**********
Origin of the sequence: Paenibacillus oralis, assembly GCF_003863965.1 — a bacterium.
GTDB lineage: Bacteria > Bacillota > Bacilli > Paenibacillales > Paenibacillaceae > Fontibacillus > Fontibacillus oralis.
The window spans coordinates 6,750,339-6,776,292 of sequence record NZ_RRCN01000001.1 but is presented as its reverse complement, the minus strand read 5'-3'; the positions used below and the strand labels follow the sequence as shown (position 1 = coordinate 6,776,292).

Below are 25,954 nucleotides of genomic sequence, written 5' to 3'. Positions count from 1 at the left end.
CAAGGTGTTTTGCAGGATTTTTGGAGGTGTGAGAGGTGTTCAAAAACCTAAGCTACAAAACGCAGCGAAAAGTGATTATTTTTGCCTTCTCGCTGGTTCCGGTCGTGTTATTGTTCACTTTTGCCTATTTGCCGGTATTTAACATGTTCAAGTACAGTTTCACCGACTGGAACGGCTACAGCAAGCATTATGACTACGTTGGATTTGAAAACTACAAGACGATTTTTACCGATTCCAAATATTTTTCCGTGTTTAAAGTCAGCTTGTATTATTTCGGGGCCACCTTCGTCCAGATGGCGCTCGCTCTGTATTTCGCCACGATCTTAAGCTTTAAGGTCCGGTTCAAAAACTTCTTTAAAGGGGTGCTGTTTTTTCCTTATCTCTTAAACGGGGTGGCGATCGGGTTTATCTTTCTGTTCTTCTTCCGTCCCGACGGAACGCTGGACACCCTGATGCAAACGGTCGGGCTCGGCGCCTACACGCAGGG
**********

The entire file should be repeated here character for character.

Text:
Origin of the sequence: Paenibacillus oralis, assembly GCF_003863965.1 — a bacterium.
GTDB lineage: Bacteria > Bacillota > Bacilli > Paenibacillales > Paenibacillaceae > Fontibacillus > Fontibacillus oralis.
The window spans coordinates 6,750,339-6,776,292 of sequence record NZ_RRCN01000001.1 but is presented as its reverse complement, the minus strand read 5'-3'; the positions used below and the strand labels follow the sequence as shown (position 1 = coordinate 6,776,292).

Below are 25,954 nucleotides of genomic sequence, written 5' to 3'. Positions count from 1 at the left end.
CAAGGTGTTTTGCAGGATTTTTGGAGGTGTGAGAGGTGTTCAAAAACCTAAGCTACAAAACGCAGCGAAAAGTGATTATTTTTGCCTTCTCGCTGGTTCCGGTCGTGTTATTGTTCACTTTTGCCTATTTGCCGGTATTTAACATGTTCAAGTACAGTTTCACCGACTGGAACGGCTACAGCAAGCATTATGACTACGTTGGATTTGAAAACTACAAGACGATTTTTACCGATTCCAAATATTTTTCCGTGTTTAAAGTCAGCTTGTATTATTTCGGGGCCACCTTCGTCCAGATGGCGCTCGCTCTGTATTTCGCCACGATCTTAAGCTTTAAGGTCCGGTTCAAAAACTTCTTTAAAGGGGTGCTGTTTTTTCCTTATCTCTTAAACGGGGTGGCGATCGGGTTTATCTTTCTGTTCTTCTTCCGTCCCGACGGAACGCTGGACACCCTGATGCAAACGGTCGGGCTCGGCGCCTACACGCAGGG